The epidemiology of childhood recurrent abdominal pain in Western countries: a systematic review

Am J Gastroenterol. 2005 Aug;100(8):1868-75. doi: 10.1111/j.1572-0241.2005.41893.x.


Objective: Recurrent abdominal pain (RAP) of childhood is a common problem encountered by clinicians. The aim of this study was to systematically review published literature about the prevalence, incidence, natural history, and co-morbid conditions of childhood RAP in western countries.

Methods: A computer-assisted search of MEDLINE, EMBASE, and Current Contents/Science Edition databases was performed. Study selection criteria included: (1) United States and European population and school-based samples of children; (2) diagnostic criteria of RAP; and (3) published in full manuscript form in English. Data were extracted, tabulated, and presented in descriptive form.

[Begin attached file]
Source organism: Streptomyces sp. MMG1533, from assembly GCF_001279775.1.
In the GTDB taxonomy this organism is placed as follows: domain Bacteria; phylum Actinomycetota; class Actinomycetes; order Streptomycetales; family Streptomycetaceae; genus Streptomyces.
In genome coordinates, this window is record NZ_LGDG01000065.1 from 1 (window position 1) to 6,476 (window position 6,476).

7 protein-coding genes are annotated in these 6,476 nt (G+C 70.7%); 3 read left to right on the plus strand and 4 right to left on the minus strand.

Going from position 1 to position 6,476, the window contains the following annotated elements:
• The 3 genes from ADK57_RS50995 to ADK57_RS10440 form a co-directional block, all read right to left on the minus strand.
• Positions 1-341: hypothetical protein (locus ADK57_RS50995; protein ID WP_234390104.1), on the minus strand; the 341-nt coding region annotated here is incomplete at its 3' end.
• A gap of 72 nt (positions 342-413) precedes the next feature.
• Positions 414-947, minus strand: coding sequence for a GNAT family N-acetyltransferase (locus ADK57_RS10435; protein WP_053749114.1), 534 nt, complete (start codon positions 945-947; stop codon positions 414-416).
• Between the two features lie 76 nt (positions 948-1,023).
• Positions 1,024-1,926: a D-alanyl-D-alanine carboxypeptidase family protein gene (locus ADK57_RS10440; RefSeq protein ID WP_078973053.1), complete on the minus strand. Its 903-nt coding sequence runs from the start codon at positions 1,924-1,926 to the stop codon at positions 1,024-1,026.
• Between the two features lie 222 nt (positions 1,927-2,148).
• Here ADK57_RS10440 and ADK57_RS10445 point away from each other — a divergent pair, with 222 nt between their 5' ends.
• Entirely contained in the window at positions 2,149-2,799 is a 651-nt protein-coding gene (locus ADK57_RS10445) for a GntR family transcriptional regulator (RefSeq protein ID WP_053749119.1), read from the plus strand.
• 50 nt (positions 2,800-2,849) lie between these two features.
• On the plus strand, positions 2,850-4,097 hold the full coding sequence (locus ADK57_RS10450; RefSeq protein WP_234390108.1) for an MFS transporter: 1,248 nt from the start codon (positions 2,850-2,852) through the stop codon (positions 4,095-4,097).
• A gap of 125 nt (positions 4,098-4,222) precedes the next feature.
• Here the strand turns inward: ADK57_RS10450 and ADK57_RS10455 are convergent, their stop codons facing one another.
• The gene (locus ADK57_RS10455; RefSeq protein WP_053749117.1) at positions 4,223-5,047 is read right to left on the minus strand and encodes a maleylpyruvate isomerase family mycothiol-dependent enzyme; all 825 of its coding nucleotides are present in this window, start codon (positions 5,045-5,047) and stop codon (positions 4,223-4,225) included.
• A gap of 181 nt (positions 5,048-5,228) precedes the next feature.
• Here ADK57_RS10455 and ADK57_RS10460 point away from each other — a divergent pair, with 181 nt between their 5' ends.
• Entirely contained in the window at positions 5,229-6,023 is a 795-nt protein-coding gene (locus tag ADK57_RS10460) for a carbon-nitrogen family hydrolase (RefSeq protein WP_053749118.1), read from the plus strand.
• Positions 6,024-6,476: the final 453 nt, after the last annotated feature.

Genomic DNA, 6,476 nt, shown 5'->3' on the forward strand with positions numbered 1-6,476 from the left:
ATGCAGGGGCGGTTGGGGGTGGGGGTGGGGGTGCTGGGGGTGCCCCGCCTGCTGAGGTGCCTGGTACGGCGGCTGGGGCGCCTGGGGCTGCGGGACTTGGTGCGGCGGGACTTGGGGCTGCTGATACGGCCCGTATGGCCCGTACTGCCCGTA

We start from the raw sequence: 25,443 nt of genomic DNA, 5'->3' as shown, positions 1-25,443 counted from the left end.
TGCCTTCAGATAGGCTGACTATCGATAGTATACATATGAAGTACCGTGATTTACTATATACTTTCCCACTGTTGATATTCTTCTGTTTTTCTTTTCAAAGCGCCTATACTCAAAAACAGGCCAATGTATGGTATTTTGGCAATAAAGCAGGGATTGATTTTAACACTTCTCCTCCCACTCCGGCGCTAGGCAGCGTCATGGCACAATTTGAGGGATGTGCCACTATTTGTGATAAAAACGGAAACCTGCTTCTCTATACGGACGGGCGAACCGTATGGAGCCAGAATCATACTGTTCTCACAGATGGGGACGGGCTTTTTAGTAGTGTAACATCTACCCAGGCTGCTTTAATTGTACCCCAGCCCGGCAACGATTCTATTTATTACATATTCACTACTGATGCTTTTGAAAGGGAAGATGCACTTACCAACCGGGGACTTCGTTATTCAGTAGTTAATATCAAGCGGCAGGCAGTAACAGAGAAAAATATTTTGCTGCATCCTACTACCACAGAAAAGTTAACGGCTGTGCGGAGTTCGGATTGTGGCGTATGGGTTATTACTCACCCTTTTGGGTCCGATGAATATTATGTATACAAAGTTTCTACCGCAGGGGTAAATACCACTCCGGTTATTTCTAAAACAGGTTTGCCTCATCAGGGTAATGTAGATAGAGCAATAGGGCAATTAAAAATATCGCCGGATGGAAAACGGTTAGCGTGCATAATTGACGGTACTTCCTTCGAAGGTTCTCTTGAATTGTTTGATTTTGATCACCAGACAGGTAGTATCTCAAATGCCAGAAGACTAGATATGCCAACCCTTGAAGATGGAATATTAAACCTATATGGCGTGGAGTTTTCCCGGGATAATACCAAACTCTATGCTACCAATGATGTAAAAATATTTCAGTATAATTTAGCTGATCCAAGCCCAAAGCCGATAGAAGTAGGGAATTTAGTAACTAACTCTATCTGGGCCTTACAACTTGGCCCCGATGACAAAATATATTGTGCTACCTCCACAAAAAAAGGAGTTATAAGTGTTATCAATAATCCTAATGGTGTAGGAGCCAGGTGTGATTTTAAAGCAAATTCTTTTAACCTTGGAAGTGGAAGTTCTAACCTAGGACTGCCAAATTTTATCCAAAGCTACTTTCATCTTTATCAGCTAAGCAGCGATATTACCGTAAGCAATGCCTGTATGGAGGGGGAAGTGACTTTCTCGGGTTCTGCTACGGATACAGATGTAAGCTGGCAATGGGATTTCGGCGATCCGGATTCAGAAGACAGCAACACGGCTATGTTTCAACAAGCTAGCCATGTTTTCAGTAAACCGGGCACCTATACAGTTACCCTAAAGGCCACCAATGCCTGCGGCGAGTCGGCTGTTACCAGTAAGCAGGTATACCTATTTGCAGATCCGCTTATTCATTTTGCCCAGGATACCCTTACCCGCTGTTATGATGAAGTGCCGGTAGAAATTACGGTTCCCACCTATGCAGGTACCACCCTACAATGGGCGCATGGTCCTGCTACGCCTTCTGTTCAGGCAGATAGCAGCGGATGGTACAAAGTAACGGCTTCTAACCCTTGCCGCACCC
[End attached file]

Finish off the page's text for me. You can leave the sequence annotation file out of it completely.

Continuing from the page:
Result: The prevalence of RAP ranged from 0.3 to 19% (median 8.4; IQR 2.3-14.7). Published studies in children demonstrate a higher prevalence of RAP in females, with the highest prevalence of symptoms between 4 and 6 yr and early adolescence. Identified studies demonstrated associations between RAP and the child's familial and socioeconomic environment. In addition, childhood RAP was reported to be associated with psychological co-morbidity in childhood and adulthood. Population/school-based studies have not, however, established the incidence of this disorder, what features predict long-standing symptoms, or whether RAP is a risk factor for adult functional bowel disorders.

Conclusion: RAP is a common complaint of childhood with associated familial, psychological, and co-morbid conditions. Epidemiologic studies of RAP in children may offer information on the evolution of functional bowel disorders through the lifespan.

Publication types

  • Research Support, Non-U.S. Gov't
  • Review
  • Systematic Review

MeSH terms

  • Abdominal Pain / epidemiology*
  • Abdominal Pain / etiology
  • Child
  • Chronic Disease
  • Europe / epidemiology
  • Humans
  • Incidence
  • Prevalence
  • Recurrence
  • United States / epidemiology